Ministers are to launch a new national behaviour survey as part of its plans to improve standards and lift attainment in schools in England.
It is one of a package of measures outlined in a schools white paper unveiled on Monday, which also includes ambitious new attainment targets for all primary and secondary pupils across the country.
The government says good behaviour is key to enabling effective learning and is currently consulting on new guidance for behaviour in schools, including the use of suspensions and permanent exclusions.
The white paper, the first for six years, also announced plans to ensure that all schools in England offer a minimum school week of 32.5 hours, as well as an ambition for all schools to join academy trusts by 2030, with new powers for councils to establish their own academy trusts.
Launching the schools white paper on Monday, the education secretary, Nadhim Zahawi, promised to “spread brilliance” across the country, giving every single child, whoever and wherever they are “an outstanding education”.
“I don’t believe that kids in Knowlsey are less talented than kids in Kensington, they just haven’t had the same opportunity, that’s the difference – and I’m determined to make a difference to change that,” he said.
At the core of the government’s plans is the ambition for 90% of children to leave primary school having achieved the expected standard in reading, writing and maths – a sizeable jump from just 65% in 2019. At secondary level, meanwhile, the government wants an increase in the GCSE average grade in English language and maths from 4.5 to 5.
“This stuff is eminently doable,” Zahawi told an audience of parents and teachers at the launch of the white paper at Monega primary school in Newham in east London, where he drew parallels between the success of the coronavirus vaccine rollout and his plans for lifting educational standards.
Asked about his plans for grammar schools, Zahawi said he would like to “spread their DNA” through the education system but declined to commit to opening more.
“We’ve got 165 grammar schools. Their ethos is fantastic; their DNA I want to spread in the system. Many are already in high-performing multi-academy trusts. We will continue to make sure that they feel that they can join that journey and be protected as well.”
But research published simultaneously by the Education Policy Institute (EPI) demonstrated the huge challenge still facing schools dealing with the continuing impact of the pandemic on learning, with children’s attainment still lagging behind because of lost learning.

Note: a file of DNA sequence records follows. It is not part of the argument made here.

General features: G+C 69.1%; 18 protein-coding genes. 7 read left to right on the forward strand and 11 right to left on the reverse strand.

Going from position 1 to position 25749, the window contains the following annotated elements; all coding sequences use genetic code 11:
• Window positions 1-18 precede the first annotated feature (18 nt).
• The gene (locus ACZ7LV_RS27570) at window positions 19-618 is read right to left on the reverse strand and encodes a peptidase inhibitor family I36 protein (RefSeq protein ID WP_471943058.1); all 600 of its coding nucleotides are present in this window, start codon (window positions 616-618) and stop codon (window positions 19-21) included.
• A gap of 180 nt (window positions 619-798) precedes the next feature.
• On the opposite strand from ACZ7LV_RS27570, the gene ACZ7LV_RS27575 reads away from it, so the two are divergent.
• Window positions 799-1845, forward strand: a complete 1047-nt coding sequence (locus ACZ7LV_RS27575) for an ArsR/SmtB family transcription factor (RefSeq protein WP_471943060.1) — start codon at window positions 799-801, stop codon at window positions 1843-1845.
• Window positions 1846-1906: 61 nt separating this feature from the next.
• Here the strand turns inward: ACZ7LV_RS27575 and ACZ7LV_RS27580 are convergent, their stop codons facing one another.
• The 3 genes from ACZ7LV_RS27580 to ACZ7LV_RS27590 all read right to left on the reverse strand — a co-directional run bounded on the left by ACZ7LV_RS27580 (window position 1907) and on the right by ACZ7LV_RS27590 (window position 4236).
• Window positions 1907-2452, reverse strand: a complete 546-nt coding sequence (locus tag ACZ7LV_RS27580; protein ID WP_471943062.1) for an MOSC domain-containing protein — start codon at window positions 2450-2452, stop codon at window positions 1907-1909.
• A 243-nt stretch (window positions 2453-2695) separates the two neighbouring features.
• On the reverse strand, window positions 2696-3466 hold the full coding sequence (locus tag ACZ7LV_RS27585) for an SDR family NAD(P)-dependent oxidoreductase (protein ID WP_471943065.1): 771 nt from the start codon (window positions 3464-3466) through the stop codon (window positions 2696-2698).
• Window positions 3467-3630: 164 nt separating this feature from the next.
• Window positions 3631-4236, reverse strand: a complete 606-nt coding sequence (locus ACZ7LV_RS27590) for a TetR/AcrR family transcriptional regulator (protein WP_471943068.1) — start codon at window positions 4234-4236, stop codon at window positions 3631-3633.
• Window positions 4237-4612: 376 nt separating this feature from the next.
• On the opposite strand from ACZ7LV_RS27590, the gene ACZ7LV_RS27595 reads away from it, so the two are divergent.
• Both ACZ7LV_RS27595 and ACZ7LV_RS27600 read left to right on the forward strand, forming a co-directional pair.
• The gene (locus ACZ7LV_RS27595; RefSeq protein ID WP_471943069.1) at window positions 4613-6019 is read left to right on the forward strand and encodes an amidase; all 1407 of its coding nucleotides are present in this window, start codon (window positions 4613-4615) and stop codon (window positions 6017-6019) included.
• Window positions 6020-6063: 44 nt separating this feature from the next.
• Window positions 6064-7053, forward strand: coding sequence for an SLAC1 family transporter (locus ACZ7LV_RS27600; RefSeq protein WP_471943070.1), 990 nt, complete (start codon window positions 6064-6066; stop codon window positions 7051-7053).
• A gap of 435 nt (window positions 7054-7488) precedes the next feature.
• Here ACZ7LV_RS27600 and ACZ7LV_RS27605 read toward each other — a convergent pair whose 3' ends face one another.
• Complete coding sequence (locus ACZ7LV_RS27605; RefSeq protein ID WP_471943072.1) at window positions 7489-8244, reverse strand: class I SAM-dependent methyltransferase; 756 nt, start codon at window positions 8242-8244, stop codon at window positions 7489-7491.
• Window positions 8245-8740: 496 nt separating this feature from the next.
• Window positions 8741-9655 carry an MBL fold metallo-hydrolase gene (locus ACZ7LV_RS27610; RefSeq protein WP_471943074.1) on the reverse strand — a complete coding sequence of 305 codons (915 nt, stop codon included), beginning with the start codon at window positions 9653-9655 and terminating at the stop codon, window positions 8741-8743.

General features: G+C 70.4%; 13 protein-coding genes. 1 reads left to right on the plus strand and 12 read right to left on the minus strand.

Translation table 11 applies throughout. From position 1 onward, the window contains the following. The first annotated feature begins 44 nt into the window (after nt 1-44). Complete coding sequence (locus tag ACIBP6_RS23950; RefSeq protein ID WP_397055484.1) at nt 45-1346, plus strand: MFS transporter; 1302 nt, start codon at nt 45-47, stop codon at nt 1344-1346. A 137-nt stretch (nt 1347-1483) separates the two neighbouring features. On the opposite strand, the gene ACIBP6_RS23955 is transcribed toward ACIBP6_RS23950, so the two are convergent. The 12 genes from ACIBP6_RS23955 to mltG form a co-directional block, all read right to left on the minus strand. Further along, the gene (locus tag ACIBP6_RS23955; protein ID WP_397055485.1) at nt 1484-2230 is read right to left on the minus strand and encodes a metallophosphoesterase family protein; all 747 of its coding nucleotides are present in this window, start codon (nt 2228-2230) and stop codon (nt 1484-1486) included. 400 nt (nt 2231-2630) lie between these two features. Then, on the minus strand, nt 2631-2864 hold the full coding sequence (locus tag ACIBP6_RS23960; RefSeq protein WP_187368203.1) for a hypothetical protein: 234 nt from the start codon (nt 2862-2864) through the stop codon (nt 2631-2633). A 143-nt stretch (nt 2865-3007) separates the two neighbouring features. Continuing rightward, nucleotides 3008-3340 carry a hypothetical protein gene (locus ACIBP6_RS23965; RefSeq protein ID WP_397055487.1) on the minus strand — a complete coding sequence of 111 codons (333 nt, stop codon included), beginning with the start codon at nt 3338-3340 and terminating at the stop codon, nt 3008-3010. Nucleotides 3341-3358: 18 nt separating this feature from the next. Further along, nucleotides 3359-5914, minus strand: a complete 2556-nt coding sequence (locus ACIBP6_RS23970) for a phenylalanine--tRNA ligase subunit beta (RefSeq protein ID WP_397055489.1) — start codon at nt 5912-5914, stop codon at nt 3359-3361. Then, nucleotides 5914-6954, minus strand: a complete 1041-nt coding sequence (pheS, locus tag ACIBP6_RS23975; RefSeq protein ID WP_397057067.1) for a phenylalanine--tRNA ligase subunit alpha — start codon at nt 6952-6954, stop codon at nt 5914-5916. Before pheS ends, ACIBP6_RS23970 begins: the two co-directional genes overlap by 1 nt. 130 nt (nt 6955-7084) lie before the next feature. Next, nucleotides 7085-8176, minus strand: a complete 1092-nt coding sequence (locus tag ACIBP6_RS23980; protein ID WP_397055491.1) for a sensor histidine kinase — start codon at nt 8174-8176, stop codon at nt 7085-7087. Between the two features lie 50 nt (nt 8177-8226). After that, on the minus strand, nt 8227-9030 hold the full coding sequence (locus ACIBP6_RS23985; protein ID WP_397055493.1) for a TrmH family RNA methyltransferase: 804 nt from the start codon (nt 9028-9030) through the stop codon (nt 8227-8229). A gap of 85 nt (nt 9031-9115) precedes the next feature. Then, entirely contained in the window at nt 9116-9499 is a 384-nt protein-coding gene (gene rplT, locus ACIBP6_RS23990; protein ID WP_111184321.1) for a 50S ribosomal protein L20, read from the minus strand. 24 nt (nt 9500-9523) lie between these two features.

While learning losses for primary pupils in the 2021-22 autumn term have shown some signs of recovery since the summer term, for pupils in secondary schools, the EPI said there had been further losses in reading over this period.
The report’s author, Jon Andrews, said: “Our latest data shows a reduction in the extent of lost learning in primary maths since the summer. However, what is particularly concerning is the performance of secondary-aged pupils.
“Far from showing signs of recovery, they appear to be showing a greater degree of learning loss than they did at the end of the last school year. Disadvantaged children in secondary schools also appear to be falling further behind their non-disadvantaged peers in their reading.”
Teaching unions warned that the government’s vision for the future of education in England would not be realised without additional funding and resources.
Dr Mary Bousted, joint general secretary of the National Education Union, said: “This is a white paper which does not reflect on the mistakes of the past, does not address the problems of the Covid present and does not have the answers for the future.
“Its message is that the education of the future will be a souped up version of what we have seen over the last decade. Schools and their students need better than that. This is not the vision of education recovery which is needed for England.”
She said schools were being “battered” by a storm of real problems with inadequate funding levels, increasing child poverty, a widening attainment gap, problems with teacher recruitment and retention and an outdated qualifications system.
“The white paper does not recognise the seriousness and depth of these issues. Even where it points to important problems, such as mental health, support for Send [special educational needs and disability] and behaviour, it does not commit sufficient funding to them.”
Dr Patrick Roach, the general secretary of the NASUWT teachers’ union, said: “The ambitions set out in the white paper will not be delivered unless they are matched with the funding and resources needed to meet the challenges facing the education system today.”